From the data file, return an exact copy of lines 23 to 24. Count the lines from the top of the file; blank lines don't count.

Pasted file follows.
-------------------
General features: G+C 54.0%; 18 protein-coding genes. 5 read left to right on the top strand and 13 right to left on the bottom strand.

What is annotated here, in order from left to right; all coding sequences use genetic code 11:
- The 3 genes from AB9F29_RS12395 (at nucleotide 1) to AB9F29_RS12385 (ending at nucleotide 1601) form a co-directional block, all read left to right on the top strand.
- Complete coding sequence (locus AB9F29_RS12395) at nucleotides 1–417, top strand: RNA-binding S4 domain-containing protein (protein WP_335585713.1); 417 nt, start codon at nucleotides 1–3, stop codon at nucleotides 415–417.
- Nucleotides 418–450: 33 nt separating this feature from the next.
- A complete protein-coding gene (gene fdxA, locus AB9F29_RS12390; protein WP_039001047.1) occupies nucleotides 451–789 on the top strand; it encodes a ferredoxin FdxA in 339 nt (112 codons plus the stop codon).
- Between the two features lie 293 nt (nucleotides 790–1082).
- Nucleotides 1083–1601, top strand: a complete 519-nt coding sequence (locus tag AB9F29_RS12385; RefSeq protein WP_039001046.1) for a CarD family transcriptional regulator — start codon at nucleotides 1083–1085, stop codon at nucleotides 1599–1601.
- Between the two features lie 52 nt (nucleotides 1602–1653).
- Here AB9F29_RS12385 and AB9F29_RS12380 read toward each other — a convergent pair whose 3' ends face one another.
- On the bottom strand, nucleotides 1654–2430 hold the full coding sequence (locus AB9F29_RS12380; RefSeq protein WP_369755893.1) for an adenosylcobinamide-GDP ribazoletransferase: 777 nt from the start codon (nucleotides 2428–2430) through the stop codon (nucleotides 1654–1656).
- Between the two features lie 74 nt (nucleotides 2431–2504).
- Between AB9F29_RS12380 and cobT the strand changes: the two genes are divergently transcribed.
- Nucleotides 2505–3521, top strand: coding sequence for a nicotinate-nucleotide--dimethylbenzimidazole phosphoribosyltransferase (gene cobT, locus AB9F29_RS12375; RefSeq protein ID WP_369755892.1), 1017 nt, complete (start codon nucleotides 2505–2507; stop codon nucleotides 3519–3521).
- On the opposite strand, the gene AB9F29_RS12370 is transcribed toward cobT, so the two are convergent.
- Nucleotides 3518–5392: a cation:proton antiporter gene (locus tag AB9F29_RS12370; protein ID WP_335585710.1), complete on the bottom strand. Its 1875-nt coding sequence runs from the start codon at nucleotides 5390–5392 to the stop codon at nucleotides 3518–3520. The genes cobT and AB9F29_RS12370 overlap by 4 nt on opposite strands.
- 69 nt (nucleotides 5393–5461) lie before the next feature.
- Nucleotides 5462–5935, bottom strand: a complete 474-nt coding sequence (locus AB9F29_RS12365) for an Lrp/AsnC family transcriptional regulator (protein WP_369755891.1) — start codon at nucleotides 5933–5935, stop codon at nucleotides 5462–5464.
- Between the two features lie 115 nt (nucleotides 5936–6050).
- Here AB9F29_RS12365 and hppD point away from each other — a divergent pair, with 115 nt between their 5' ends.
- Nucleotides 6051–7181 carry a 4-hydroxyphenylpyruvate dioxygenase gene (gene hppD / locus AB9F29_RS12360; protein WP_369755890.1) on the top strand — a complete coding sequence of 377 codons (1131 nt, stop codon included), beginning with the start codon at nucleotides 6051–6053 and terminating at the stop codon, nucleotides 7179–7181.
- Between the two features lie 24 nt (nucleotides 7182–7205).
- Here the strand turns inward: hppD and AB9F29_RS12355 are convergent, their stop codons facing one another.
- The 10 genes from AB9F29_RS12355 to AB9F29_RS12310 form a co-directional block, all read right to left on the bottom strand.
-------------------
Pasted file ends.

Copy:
- Here the strand turns inward: hppD and AB9F29_RS12355 are convergent, their stop codons facing one another.
- The 10 genes from AB9F29_RS12355 to AB9F29_RS12310 form a co-directional block, all read right to left on the bottom strand.